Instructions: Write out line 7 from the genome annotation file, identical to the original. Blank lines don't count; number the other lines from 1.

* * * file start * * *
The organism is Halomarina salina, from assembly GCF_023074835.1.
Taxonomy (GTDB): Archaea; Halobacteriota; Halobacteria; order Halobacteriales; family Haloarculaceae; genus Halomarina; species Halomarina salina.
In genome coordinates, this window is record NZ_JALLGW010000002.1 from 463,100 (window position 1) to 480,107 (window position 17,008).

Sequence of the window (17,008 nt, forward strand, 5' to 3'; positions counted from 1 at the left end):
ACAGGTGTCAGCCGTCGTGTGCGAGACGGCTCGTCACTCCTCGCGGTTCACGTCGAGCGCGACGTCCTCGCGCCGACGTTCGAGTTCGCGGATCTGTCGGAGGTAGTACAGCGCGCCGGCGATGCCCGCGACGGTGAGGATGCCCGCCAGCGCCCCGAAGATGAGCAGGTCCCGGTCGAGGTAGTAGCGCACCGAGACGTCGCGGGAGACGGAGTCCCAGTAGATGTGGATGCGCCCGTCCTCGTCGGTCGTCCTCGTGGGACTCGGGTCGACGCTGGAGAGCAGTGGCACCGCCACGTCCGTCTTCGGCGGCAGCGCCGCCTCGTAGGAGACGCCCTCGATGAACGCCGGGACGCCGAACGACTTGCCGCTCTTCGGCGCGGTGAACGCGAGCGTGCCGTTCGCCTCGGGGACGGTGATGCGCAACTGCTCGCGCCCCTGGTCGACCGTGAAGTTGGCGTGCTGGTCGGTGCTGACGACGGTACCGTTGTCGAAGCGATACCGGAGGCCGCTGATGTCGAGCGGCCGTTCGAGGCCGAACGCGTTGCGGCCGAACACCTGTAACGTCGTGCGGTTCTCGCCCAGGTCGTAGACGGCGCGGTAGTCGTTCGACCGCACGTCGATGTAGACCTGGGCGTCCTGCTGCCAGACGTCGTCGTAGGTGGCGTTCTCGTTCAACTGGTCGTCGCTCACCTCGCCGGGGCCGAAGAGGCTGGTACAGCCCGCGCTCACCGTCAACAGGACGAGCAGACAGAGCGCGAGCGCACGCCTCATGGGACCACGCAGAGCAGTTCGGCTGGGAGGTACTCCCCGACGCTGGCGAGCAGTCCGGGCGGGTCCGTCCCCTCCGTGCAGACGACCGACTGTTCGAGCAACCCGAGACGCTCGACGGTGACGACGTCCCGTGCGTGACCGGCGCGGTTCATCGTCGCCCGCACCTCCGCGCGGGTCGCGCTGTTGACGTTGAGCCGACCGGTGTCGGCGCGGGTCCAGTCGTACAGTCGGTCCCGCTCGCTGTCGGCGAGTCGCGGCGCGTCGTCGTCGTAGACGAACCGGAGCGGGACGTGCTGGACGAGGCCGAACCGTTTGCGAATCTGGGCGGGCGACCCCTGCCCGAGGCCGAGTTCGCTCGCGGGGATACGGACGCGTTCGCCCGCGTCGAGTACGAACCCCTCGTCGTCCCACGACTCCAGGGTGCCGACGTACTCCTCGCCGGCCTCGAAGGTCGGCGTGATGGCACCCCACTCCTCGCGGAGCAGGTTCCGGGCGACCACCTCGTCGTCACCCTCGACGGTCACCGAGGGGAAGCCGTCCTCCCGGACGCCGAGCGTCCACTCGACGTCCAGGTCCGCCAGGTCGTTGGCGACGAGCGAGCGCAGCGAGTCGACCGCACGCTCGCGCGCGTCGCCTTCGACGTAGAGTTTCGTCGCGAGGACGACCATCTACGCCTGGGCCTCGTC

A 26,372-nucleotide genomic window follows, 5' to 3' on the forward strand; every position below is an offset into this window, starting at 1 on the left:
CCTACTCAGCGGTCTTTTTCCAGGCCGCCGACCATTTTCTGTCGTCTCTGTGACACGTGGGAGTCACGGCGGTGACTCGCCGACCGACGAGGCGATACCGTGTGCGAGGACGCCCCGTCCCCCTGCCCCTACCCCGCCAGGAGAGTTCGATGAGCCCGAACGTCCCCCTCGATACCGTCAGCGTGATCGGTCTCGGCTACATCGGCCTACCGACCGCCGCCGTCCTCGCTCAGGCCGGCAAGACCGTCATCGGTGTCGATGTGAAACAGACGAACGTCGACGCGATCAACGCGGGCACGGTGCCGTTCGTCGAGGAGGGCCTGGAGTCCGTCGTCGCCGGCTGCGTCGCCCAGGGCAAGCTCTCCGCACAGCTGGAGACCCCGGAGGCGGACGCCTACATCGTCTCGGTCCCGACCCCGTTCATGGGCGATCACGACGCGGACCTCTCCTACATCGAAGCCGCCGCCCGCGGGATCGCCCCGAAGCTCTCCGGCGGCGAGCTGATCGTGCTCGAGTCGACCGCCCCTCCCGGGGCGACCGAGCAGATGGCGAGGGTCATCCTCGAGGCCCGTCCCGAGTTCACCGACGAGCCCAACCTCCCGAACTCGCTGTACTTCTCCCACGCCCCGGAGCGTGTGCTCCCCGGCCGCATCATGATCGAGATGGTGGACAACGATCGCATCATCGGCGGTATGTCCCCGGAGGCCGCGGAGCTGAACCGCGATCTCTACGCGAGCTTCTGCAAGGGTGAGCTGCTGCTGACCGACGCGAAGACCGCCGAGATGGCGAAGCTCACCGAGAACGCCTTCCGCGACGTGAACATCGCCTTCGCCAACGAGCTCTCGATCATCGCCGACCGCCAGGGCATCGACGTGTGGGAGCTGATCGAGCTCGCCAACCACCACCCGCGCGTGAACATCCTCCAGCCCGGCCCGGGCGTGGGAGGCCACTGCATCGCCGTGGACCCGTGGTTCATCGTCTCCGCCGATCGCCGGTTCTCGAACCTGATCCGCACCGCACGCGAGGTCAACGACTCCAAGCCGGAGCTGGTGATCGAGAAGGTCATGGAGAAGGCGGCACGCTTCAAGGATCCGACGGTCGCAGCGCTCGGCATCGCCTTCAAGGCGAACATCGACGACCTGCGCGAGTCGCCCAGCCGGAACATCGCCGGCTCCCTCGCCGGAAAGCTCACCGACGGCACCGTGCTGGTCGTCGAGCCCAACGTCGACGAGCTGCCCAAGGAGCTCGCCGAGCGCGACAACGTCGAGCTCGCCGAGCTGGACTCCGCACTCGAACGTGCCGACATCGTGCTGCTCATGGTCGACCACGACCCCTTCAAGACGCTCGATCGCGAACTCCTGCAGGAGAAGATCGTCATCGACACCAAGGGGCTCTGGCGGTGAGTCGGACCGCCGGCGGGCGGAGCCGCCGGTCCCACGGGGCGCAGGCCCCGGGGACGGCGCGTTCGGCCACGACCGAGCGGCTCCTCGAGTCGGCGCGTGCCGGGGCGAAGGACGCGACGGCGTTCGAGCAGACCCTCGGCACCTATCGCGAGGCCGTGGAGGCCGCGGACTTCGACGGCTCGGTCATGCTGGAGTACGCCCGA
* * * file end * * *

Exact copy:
CCTACTCAGCGGTCTTTTTCCAGGCCGCCGACCATTTTCTGTCGTCTCTGTGACACGTGGGAGTCACGGCGGTGACTCGCCGACCGACGAGGCGATACCGTGTGCGAGGACGCCCCGTCCCCCTGCCCCTACCCCGCCAGGAGAGTTCGATGAGCCCGAACGTCCCCCTCGATACCGTCAGCGTGATCGGTCTCGGCTACATCGGCCTACCGACCGCCGCCGTCCTCGCTCAGGCCGGCAAGACCGTCATCGGTGTCGATGTGAAACAGACGAACGTCGACGCGATCAACGCGGGCACGGTGCCGTTCGTCGAGGAGGGCCTGGAGTCCGTCGTCGCCGGCTGCGTCGCCCAGGGCAAGCTCTCCGCACAGCTGGAGACCCCGGAGGCGGACGCCTACATCGTCTCGGTCCCGACCCCGTTCATGGGCGATCACGACGCGGACCTCTCCTACATCGAAGCCGCCGCCCGCGGGATCGCCCCGAAGCTCTCCGGCGGCGAGCTGATCGTGCTCGAGTCGACCGCCCCTCCCGGGGCGACCGAGCAGATGGCGAGGGTCATCCTCGAGGCCCGTCCCGAGTTCACCGACGAGCCCAACCTCCCGAACTCGCTGTACTTCTCCCACGCCCCGGAGCGTGTGCTCCCCGGCCGCATCATGATCGAGATGGTGGACAACGATCGCATCATCGGCGGTATGTCCCCGGAGGCCGCGGAGCTGAACCGCGATCTCTACGCGAGCTTCTGCAAGGGTGAGCTGCTGCTGACCGACGCGAAGACCGCCGAGATGGCGAAGCTCACCGAGAACGCCTTCCGCGACGTGAACATCGCCTTCGCCAACGAGCTCTCGATCATCGCCGACCGCCAGGGCATCGACGTGTGGGAGCTGATCGAGCTCGCCAACCACCACCCGCGCGTGAACATCCTCCAGCCCGGCCCGGGCGTGGGAGGCCACTGCATCGCCGTGGACCCGTGGTTCATCGTCTCCGCCGATCGCCGGTTCTCGAACCTGATCCGCACCGCACGCGAGGTCAACGACTCCAAGCCGGAGCTGGTGATCGAGAAGGTCATGGAGAAGGCGGCACGCTTCAAGGATCCGACGGTCGCAGCGCTCGGCATCGCCTTCAAGGCGAACATCGACGACCTGCGCGAGTCGCCCAGCCGGAACATCGCCGGCTCCCTCGCCGGAAAGCTCACCGACGGCACCGTGCTGGTCGTCGAGCCCAACGTCGACGAGCTGCCCAAGGAGCTCGCCGAGCGCGACAACGTCGAGCTCGCCGAGCTGGACTCCGCACTCGAACGTGCCGACATCGTGCTGCTCATGGTCGACCACGACCCCTTCAAGACGCTCGATCGCGAACTCCTGCAGGAGAAGATCGTCATCGACACCAAGGGGCTCTGGCGGTGAGTCGGACCGCCGGCGGGCGGAGCCGCCGGTCCCACGGGGCGCAGGCCCCGGGGACGGCGCGTTCGGCCACGACCGAGCGGCTCCTCGAGTCGGCGCGTGCCGGGGCGAAGGACGCGACGGCGTTCGAGCAGACCCTCGGCACCTATCGCGAGGCCGTGGAGGCCGCGGACTTCGACGGCTCGGTCATGCTGGAGTACGCCCGA